One of the best things about any of the yarn arts is that you can do them with just about anything. Yarn is just a kind of string like rope or twine or ribbon. But have you ever thought to look beyond the craft store and into the more eclectic side of string?
How about something like thing gauge wire? Like these wonderful creations by Blanka Sperkova:
That might look a little intimidating, but it’s worth trying if you’re interested in it. You’ll want strong needles for this and I would start with a florists wire or thin jewelry wire that you can get in quantity. Wire will not be forgiving like yarn is and when it breaks is does not go back together well, but if you put in the practice on cheaper wire, you’ll be ready to put in the money for the kind of wire you’ll need to make something as beautiful as the picture above.
For those of you a little less adventurous, how about something still in the ball park like shoelaces? The taped ends can be decorative or can be snipped off. You can even get rolls of shoelace yarn on Etsy and other places if you don’t want to bother with the snipping. Working with shoelaces is very much like working with either cord or ribbon depending on which style you get.iHooked on Etsy has some interesting necklaces made from shoelaces you can check out.
But enough about the pre-done jazz right? We’re “DIY-ers.” We don’t need no stinking online, free shipping, make it for me junk right?
Yeah, maybe that’s a bit extreme, BUT if you DO want to make yarn yourself, I have a fun project for you and older kiddos that can be done with anything from grocery bags to sweatpants (preferably freshly WASHED sweatpants). I’ll be using plastic grocery sacks today, but the concept works the same on anything that is round in shape (shirt bodies, pant legs, sleeping bags, etc…).
First, we’ll lay out our material as flat as we can. If you’re using shopping bags, do what you can to make sure they have the handles laid flat as well and match up all the “corners” at the bottom so they look like they would fresh off the stack.
Next, cut off any uneven or closed off parts. In the case of our shopping bags, I’ll cut off a thin strip at the bottom (maybe a 1/4 inch or so) and the handles at the top so I’m left with a nice square. If you’re using a shirt, you’ll want to cut it at the armpits and for pants, just cut off any thick hemming or places where the elastic is sewn in.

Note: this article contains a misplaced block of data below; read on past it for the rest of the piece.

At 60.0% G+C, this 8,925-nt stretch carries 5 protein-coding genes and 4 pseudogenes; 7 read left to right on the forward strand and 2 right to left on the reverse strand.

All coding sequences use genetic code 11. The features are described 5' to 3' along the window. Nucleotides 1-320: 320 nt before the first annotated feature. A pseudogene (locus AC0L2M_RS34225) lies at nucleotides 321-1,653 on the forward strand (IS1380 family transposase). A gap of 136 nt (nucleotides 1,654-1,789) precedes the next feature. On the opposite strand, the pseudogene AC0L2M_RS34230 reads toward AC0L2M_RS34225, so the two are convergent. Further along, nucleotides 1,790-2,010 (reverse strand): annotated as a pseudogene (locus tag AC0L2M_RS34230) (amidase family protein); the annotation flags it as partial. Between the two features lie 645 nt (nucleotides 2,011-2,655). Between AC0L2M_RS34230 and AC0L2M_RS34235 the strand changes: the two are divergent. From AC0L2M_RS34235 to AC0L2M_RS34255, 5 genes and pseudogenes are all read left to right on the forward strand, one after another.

Once you have that prepped, cut your bag or fabric into about 1 inch strips. With fabric you can go a little thinner, but with the grocery sacks, you’ll want to stay as close to an inch (or even a little over) as you can because they tend to tear if they get too thin. For the plastic, I find that folding the bag into thirds (matching the side seams and leaving the open ends at the top and bottom) helps when cutting them. That won’t work as well with fabric because it will try to slip.
Now that you have your strips, keep your three year old busy or wait till nap time. Chasing them around the house with half your project is entertaining for them, but troublesome for you.
When the little one is taken care of, take the strips, open them into rings and lace them around each other. This is done by taking two rings and laying one over the other. Then pull end one of the one ring through end two to make a knot.
Pull the knot tight, but not TOO tight. This is thin plastic and will easily tear. If you’re using fabric, you want it to be sturdy but not rip. Keep lacing rings together until you have a good length. Then wind them into a ball using your hands (the yarn winder was NOT made for this) and you’ll be ready to go.
Anything you can make out of yarn you can use this for, just remember it ends up being a “bulky” yarn or bigger depending on what you’re using. My favorite things to make with plastic yarn are door rugs (like welcome rugs) or reusable grocery bags (the irony is the best part). You can even use them to make holiday wreaths or place mats. If you want different colors, hit up your family and friends for bags from specific stores. Certain mega-marts use brown or grey bags that can be laced together to add some color to the basic white and red of most grocery stores and take out places.